McNabb told ESPN in May that he had lost 20 pounds working with quarterback trainer George Whitfield.
That's what it had come to: working with George Whitfield.
Whitfield might be the best quarterback guru since Bill Walsh, but it should be noted that Whitfield is a year younger than McNabb, who is 35. His credentials include a career at Division II Tiffin University, a 1-year stint as an assistant at Iowa, 3 years bouncing through the Arena Football League, and a couple of months as a Chargers intern before his quarterback academy took off.
One of Whitfield's more remarkable drills involves him chasing pupils while holding aloft a straw broom that simulates an onrushing defender. Broomstick in hand, Whitfield has drilled Panthers star Cam Newton and Colts No. 1 pick Andrew Luck . . . and UFL standout Chase Clement.
And, now, he has chased six-time Pro Bowler Donovan McNabb with his Broom of Doom.
McNabb was working on footwork. Ball placement.
The things that cost him his job in Philadelphia, then Washington, then Minnesota.
Which is sort of like Nixon boning up on ethics on the way to China.
McNabb blamed his lingering mechanical issues not on the several injuries he suffered in his 13 seasons or on the abysmal protection he received from the offensive lines in Washington and Minnesota, but rather on his heretofore undocumented baseball-playing past.
And on coaches who instructed him to follow through.
Is it any wonder McNabb cannot find a job?
This is a league in which Charlie Batch can play? Batch has played eight games in the past 3 years. Jason Campbell, whom McNabb supplanted in D.C., gets paid in Chicago.
Right here in Philadelphia, where McNabb served as the frontispiece for the greatest era of Eagles football, Trent Edwards experienced a resurrection and latched on as a veteran backup.
Trent Edwards spent last season on his couch, watching the NFL Network.
Now, McNabb gets to critique Trent Edwards.
How could it come to this?
Eagles coach Andy Reid this summer touted McNabb, said any club would be lucky to have him.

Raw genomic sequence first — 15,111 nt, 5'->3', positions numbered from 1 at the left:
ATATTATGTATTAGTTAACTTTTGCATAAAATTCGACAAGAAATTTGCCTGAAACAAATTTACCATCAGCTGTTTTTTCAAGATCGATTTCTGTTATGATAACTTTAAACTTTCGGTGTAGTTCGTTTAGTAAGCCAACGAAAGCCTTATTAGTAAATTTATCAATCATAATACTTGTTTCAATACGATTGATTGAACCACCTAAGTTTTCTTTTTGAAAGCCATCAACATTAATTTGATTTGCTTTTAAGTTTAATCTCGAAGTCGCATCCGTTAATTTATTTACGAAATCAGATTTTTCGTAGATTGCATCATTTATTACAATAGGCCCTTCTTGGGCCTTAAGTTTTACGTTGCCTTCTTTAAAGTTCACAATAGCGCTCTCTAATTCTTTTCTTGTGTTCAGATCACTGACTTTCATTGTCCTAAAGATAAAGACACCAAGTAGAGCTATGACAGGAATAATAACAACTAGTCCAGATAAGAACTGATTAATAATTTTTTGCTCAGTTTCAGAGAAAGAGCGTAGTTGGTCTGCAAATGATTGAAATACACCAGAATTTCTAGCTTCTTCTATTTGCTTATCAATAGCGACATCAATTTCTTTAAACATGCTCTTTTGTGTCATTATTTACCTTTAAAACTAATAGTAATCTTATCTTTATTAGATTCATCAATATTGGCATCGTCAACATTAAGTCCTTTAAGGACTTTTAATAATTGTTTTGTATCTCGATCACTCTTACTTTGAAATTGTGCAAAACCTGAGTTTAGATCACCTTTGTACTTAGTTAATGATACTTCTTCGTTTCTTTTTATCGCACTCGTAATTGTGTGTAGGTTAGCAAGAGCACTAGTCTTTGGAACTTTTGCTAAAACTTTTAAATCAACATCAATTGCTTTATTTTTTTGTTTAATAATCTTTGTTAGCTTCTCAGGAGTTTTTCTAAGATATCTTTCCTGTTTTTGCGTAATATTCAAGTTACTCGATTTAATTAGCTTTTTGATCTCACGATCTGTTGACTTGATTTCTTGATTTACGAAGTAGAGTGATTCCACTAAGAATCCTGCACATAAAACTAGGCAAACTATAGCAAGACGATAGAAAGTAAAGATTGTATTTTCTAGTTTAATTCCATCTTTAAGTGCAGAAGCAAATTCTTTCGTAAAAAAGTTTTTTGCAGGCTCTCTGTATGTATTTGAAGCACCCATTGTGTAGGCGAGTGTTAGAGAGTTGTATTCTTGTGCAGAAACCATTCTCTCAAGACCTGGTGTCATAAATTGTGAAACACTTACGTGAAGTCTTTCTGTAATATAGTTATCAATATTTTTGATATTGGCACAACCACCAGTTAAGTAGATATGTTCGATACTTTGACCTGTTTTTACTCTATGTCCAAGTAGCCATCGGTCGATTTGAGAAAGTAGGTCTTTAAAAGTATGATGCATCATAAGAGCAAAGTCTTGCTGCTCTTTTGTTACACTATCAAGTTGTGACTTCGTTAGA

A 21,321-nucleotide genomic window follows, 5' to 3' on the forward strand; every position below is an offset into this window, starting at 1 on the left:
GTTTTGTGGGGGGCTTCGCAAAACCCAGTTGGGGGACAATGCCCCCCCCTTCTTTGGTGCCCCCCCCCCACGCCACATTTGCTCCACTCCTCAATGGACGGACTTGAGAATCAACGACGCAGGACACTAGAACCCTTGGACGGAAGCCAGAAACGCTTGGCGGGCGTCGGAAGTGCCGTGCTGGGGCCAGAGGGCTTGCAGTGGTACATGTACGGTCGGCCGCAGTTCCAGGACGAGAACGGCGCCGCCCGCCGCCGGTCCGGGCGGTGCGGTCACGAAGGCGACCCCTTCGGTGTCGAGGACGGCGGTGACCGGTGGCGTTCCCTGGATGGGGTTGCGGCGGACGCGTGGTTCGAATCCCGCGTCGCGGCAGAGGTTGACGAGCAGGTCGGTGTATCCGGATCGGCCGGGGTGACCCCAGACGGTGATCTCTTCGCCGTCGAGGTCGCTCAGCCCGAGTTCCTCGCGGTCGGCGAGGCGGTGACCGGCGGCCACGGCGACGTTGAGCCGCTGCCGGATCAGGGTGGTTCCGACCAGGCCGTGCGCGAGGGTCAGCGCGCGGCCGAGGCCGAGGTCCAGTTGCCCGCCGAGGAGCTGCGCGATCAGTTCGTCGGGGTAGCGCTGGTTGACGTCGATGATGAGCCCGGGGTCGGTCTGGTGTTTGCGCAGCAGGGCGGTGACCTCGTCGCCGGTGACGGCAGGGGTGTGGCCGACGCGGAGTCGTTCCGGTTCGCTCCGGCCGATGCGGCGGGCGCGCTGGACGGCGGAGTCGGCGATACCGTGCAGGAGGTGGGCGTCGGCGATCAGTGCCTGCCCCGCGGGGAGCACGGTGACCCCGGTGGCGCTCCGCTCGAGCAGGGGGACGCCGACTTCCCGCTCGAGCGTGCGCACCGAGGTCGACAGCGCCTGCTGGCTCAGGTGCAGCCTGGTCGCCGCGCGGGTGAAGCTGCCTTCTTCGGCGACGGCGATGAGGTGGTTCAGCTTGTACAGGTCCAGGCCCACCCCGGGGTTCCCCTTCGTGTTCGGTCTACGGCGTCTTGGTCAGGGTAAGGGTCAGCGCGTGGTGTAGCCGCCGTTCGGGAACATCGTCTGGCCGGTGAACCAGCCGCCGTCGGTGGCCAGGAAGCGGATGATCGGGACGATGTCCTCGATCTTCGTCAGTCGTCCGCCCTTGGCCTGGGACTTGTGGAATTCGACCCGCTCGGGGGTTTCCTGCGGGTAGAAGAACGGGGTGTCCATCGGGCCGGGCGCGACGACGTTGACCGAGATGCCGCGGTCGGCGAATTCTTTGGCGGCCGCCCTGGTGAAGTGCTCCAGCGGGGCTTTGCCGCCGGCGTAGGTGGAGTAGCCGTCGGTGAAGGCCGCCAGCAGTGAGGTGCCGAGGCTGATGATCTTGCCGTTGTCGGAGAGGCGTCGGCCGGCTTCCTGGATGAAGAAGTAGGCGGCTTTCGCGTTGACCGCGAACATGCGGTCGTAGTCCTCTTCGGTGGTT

Apparently, just not Reid's club.
And not Reid.
Reid saw a gem and essentially constructed flawed but gifted McNabb from whole cloth.
Reid built his own career as a head coach around McNabb's remarkable abilities and bulletproof character.
Reid gambled the franchise for a decade on McNabb improving.
Reid also sent McNabb to the Shanahanian purgatory in 2010, in favor of Kevin Kolb, who didn't quite work out. There, McNabb served as Genius Mike's latest scapegoat: Suddenly, the quarterback who hosted his linemen in dinnertime film study every Wednesday didn't want to work? The offense run by Shanahan's son failed because of McNabb? Nepotism is a ugly curse.
Reid then watched McNabb in 2011 undergo the shame of guiding the undermanned offense of former Reid assistant Leslie Frazier into insignificance.
Nowadays, McNabb isn't fit to carry a clipboard for Andy Reid.
Trent Edwards is.
The sad truth is, Reid is probably right to keep McNabb away. It is too soon.
Right now, McNabb would serve as little more than a reminder of the unfulfilled promise of those excellent teams.
Five NFC Championship games? Four losses.
Super Bowl XXXIX? Jacksonville gag show.
All joking aside, it is too soon even for McNabb to retire as an Eagle. The wounds are too fresh.
He holds every career passing record of any Eagles QB to have played at least 40 games. He holds most of the single-game and single-season records, too.
He is the highest-rated passer in team history.
He threw 51 fewer interceptions than Ron Jaworski, but threw the ball 828 more times than Jaws ever did.
And still . . .
Perhaps McNabb will somehow burnish his legacy in a television studio.
Perhaps McNabb finally will speak with the candor and intelligence that often startles listeners who, when hearing him talk conversationally for the first time, cannot believe the same man mangles his diction when behind a lectern, dissecting a game in tortured, sometimes invented English.
Perhaps on set, McNabb will recall the lessons he learned at Syracuse, where he earned a communications degree. Notably, McNabb did not graduate from the esteemed communications school, which teaches things such as journalism, film and public relations; rather, he is from the College of Visual and Performing Arts, which teaches things such as . . . design, and drama, and rhetoric.
Actually, while in Philadelphia, McNabb got pretty good at rhetoric.
He has a chance to polish his rhetorical efforts further.
Because, really, he's no Trent Edwards.
Contact Marcus Hayes at email@example.com.
For recent columns, go to www.philly.com/MarcusHayes.